Governor Larry Hogan yesterday introduced a supplemental budget proposal for FY 2020. The proposal bolsters the state’s general fund balance by including new estimated cost savings within the Medicaid program, provides increased funding for state and local initiatives, and includes a $3 million bump in state education funding to account for new wealth and enrollment figures.
According to a press release:
The largest savings are realized in Medicaid, as the state is now forecasting nearly $35 million more in savings across Fiscal Years 2019 and 2020 than when the budget was submitted in January.
The FY 2020 supplemental budget also includes $1.5 million in funding to enable Maryland’s dairy farmers to participate in the Federal Dairy Margin Coverage Program, allowing them to leverage up to $17 million in federal funds.
The University of Maryland will see a nearly $2.8 million increase that will go toward attracting and retaining top talent at the University of Maryland Marlene and Stewart Greenebaum Comprehensive Cancer Center, operating costs at the R. Adams Cowley Shock Trauma Center at the University of Maryland Medical Center, to establish National Registry testing centers at Maryland Fire and Rescue Institute’s training regions to increase student access to emergency medical services certification, and to implement programs and initiatives to improve educational outcomes, promote civic engagement, and raise awareness around mental health and wellness among vulnerable populations at the Judge Alexander Williams, Jr. Center for Education, Justice and Ethics.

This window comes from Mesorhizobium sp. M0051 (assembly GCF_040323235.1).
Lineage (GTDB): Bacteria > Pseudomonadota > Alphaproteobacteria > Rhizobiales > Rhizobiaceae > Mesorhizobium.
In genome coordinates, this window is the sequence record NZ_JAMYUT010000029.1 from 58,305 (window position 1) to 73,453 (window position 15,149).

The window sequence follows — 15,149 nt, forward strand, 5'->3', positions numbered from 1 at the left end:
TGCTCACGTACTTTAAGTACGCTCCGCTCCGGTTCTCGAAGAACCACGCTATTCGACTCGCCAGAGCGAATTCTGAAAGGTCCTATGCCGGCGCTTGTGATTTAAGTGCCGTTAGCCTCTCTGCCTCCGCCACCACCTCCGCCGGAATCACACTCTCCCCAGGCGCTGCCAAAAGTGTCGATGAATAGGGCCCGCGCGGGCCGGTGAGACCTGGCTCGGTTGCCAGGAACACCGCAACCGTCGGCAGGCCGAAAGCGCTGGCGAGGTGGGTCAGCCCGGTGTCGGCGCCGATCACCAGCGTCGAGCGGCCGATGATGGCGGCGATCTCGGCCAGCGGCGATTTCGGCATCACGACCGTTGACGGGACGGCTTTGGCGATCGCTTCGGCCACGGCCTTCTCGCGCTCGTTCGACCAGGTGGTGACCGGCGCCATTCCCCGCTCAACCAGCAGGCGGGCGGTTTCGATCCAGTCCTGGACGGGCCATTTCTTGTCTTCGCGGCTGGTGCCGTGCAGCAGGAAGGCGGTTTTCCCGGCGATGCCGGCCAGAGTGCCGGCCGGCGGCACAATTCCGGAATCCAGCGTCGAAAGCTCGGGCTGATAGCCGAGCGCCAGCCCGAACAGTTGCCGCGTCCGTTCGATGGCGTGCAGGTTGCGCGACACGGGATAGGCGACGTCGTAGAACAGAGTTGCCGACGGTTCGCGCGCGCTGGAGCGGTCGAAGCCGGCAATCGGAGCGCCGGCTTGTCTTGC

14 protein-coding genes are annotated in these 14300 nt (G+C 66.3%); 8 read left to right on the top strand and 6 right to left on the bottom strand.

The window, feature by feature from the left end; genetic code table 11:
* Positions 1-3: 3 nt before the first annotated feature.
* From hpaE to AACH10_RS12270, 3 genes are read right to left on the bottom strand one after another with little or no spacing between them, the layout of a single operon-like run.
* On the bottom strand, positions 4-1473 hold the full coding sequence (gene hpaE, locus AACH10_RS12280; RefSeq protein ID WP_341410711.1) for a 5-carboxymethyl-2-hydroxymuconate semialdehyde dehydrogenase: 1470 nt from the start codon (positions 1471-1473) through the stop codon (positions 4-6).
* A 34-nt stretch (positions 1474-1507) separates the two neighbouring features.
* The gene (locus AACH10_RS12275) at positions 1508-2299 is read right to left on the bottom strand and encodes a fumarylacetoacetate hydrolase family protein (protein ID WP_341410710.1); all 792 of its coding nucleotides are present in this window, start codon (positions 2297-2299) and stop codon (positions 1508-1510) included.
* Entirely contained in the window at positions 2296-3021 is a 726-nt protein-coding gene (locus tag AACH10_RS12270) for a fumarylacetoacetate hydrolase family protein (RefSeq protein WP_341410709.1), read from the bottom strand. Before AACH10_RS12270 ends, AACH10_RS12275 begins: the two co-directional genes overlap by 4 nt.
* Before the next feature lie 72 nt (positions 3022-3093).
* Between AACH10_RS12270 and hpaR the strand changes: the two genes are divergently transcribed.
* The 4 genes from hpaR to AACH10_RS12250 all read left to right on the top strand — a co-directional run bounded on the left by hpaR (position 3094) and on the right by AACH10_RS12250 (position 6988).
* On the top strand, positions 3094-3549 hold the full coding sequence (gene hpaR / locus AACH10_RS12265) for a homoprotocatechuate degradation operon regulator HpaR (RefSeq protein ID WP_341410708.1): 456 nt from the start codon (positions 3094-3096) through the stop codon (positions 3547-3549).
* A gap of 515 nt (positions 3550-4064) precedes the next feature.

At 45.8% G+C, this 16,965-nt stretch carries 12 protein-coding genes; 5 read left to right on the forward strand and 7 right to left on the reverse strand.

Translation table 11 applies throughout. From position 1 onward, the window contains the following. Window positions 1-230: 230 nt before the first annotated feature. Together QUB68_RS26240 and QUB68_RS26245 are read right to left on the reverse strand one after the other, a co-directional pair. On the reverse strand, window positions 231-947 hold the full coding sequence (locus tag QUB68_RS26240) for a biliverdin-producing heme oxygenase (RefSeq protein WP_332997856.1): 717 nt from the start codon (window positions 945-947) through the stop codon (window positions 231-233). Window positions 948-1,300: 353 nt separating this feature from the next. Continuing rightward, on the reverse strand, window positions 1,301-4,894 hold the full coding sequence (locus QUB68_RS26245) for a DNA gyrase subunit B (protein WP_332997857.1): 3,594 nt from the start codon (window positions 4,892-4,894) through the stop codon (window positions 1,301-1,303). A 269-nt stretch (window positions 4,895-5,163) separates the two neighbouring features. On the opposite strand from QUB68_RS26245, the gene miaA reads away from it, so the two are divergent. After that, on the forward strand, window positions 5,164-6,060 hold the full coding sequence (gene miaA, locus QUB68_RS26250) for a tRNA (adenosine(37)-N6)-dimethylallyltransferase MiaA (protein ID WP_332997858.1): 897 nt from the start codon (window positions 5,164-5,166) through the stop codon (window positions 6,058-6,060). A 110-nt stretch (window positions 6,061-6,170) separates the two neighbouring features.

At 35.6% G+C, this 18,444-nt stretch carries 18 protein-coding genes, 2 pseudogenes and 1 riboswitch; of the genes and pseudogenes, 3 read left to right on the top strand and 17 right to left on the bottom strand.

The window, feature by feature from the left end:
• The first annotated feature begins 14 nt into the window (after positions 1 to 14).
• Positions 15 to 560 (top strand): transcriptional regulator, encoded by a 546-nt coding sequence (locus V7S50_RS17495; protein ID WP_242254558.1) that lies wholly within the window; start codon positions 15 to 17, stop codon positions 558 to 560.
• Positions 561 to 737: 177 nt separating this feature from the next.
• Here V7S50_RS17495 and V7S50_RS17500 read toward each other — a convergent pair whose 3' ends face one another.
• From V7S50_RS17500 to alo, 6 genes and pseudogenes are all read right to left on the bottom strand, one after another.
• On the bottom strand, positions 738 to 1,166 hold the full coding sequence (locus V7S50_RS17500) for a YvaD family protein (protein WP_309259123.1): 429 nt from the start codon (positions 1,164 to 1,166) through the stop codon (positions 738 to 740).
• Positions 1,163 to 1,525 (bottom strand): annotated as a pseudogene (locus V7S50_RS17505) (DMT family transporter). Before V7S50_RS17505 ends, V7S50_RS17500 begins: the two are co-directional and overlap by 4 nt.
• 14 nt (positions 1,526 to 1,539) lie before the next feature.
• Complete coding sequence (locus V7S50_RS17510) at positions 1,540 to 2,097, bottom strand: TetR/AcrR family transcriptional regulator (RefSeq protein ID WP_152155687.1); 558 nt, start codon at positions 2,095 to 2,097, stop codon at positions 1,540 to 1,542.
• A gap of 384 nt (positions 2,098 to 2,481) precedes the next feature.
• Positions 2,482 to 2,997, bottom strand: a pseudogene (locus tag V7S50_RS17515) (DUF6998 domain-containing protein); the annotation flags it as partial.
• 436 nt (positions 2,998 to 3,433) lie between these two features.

Also included is $250,000 in the current fiscal year for a public alert system in Ellicott City, $243,000 to expand cold-weather shelter services for individuals experiencing homelessness in Charles County, and $110,500 to support inspection, compliance, and enforcement activities related to the federal Food Safety Modernization Act Produce Safety Rule.
Although customarily accepted, supplemental budgets may only be attached to the budget by consent of the legislature.
As previously reported on Conduit Street, the Department of Legislative Services (DLS) presented a set of “Additional Reduction Recommendations” to the House Appropriations Committee on February 26, detailing a range of possible accommodations that may be required to absorb a meaningful write-down in revenues in early March.
In the report, DLS offered a long series of potential decisions to either reduce spending or transfer funds. The list totals nearly $500 million in items for FY 2020 (fewer affecting the current year, FY 2019), essentially offering a “menu” for legislative consideration. The range of an expected write-down of revenues may be as much as $350 million, but remains unknown until the State’s Board of Revenue Estimates meets on March 7.